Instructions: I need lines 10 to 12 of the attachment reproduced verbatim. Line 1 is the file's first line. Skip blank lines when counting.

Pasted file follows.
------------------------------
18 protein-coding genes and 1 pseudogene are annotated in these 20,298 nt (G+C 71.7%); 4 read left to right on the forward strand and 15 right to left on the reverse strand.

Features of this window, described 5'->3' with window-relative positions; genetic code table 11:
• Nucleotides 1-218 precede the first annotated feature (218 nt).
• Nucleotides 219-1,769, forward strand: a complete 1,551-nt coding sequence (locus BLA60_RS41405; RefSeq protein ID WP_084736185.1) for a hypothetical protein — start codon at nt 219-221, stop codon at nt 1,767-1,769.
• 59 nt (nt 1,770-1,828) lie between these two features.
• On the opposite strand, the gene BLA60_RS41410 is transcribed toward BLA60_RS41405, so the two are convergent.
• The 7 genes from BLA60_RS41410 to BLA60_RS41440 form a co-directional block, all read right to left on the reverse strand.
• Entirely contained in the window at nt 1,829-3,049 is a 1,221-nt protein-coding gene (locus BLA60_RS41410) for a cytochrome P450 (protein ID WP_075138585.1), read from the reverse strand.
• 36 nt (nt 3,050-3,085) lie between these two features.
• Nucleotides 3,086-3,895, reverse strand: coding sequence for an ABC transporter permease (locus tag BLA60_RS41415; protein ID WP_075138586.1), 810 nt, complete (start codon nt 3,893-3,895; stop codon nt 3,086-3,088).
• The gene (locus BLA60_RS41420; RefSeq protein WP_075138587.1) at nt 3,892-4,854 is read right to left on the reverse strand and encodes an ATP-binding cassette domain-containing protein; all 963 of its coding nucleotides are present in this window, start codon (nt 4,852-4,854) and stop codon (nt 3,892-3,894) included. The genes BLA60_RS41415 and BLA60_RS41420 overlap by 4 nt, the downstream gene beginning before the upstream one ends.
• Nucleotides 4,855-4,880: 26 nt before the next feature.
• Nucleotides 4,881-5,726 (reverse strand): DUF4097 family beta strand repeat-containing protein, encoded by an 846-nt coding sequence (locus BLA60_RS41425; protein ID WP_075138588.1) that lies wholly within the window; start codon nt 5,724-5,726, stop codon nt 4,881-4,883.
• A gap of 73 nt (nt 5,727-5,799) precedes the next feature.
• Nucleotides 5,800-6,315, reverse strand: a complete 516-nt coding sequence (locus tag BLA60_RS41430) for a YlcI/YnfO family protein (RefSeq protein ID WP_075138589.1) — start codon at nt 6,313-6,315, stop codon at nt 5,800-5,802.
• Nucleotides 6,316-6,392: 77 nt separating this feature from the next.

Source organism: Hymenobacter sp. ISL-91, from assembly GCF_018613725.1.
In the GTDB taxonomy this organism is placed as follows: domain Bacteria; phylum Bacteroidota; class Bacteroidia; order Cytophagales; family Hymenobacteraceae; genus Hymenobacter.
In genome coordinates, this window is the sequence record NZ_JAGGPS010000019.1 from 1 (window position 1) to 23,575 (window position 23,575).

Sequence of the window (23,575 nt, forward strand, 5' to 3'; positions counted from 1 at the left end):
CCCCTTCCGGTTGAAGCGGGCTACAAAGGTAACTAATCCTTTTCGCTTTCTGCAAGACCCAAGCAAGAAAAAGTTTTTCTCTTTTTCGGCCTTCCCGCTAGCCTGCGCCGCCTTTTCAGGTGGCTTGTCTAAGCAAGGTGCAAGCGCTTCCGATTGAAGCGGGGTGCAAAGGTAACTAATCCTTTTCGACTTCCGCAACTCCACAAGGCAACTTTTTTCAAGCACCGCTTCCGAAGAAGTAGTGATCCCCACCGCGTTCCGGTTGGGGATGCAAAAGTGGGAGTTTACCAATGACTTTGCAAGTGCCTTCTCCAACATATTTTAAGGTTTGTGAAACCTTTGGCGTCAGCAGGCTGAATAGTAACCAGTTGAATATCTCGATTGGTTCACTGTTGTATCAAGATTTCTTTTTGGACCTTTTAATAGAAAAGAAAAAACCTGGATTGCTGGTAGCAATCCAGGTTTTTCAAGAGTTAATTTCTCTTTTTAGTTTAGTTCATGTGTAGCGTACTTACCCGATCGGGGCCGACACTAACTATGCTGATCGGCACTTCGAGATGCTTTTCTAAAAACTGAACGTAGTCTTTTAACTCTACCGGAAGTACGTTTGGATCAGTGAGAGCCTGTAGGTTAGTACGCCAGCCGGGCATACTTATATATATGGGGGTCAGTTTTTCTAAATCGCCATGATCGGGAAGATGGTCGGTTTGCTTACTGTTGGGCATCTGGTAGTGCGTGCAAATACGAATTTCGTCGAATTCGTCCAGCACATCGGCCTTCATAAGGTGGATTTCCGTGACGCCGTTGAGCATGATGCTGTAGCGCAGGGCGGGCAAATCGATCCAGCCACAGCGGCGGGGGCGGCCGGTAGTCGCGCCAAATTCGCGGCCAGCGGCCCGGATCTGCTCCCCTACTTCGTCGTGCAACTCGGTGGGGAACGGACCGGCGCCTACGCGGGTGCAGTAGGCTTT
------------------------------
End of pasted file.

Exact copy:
• Nucleotides 3,086-3,895, reverse strand: coding sequence for an ABC transporter permease (locus tag BLA60_RS41415; protein ID WP_075138586.1), 810 nt, complete (start codon nt 3,893-3,895; stop codon nt 3,086-3,088).
• The gene (locus BLA60_RS41420; RefSeq protein WP_075138587.1) at nt 3,892-4,854 is read right to left on the reverse strand and encodes an ATP-binding cassette domain-containing protein; all 963 of its coding nucleotides are present in this window, start codon (nt 4,852-4,854) and stop codon (nt 3,892-3,894) included. The genes BLA60_RS41415 and BLA60_RS41420 overlap by 4 nt, the downstream gene beginning before the upstream one ends.
• Nucleotides 4,855-4,880: 26 nt before the next feature.